INSIGHTS: WHEN YOUR TEAM ISN’T YOUR TEAM
The inaugural Internal Communications and Engagement Awards are taking place in London on 13 May. Heathrow Airport has been shortlisted at the awards
Picture the scenario – you’ve got your next internal comms campaign ready to launch. Your team has created a suite of fantastic content and collateral aimed at improving awareness of staying safe at work, #worksafehomesafe. There’s a head-turning design style, engaging copy, inspirational video content and colleague storytelling. You’ve invested time and money to make a positive impact, but not all routes to your intended audiences are owned and managed directly by your team.
As the UK’s largest single site employer, at Heathrow Airport we face an internal communications challenge like no other. With 7,500 direct colleagues, and 67,000 contractors across 400 suppliers, we must communicate with highly diverse groups from baggage handlers to security officers, cabin crew to air traffic control. Every colleague plays an essential role in keeping the airport moving, keeping themselves and each other safe, so it is crucial that we are able to reach to the edges with our internal communications.
Communication champions, comms networks, embedded communicators. Many large organisations will have a group of people who don’t report directly into the central comms team, but who are crucial in making your internal communications effective. When you have a campaign that needs to go business-wide, their local knowledge, channels and understanding the nuances of their audiences is essential. However, not all of them are full-time communicators, they often sit within a part of the operation that is both physically and culturally further away and have local leadership demands which can pull them in many, and often unhelpful, directions. How do you bridge that gap and help those colleagues not just be an extension of your team, but feel part of it?
A key part of our internal communications strategy last year was to improve the structure and support we gave to our ‘embedded communicators.’ By recognising the challenges mentioned previously, we put in place a rhythm and routine that enabled our extended team to feel more connected with the central team. This includes fortnightly meetings with central and embedded team colleagues where we discuss the upcoming campaign plan, share best practice and understand what is happening at a local level. Our campaign approach is split into gold, silver and bronze depending on the level of investment, duration and number of touch points we reach across the airport. We involve the wider team in developing the plan for the year to take into account their local activity, avoid clash and duplication and to seek opportunities to align. By gaining their insight we can develop materials that are relevant to their audiences and can be easily adapted if needed.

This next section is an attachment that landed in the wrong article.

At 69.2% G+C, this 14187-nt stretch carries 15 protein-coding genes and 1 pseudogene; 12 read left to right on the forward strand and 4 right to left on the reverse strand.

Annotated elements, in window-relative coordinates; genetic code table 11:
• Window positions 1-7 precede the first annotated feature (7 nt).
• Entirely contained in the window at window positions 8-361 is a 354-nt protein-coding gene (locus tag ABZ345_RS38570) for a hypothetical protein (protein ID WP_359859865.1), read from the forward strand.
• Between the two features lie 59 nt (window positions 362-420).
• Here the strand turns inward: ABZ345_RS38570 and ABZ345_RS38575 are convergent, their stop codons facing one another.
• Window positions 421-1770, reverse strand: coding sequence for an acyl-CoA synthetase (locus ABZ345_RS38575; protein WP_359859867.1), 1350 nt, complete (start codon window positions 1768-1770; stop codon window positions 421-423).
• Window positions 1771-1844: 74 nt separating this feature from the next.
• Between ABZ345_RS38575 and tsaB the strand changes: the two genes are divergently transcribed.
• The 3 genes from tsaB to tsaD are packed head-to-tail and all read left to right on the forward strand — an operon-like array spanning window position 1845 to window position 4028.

We recognise that training and development is key, so we run quarterly masterclasses to hone skills on areas such as campaigning, filmmaking and strategy. As their line managers’ expertise tends to be operationally focused, we support them with biannual performance reviews and objective setting so they are getting the same feedback and personal development any professional communicator would get.
Finally, we do two full away days a year where we look at the strategy and give the embedded communicators the opportunity to be part of that development so they feel invested from the outset. It’s also a good excuse to enjoy some socialising and getting to know each other better.
The ‘team’ may not be ‘my team,’ but it certainly feels like it.
Richard Walden is the head of internal communications at Heathrow Airport
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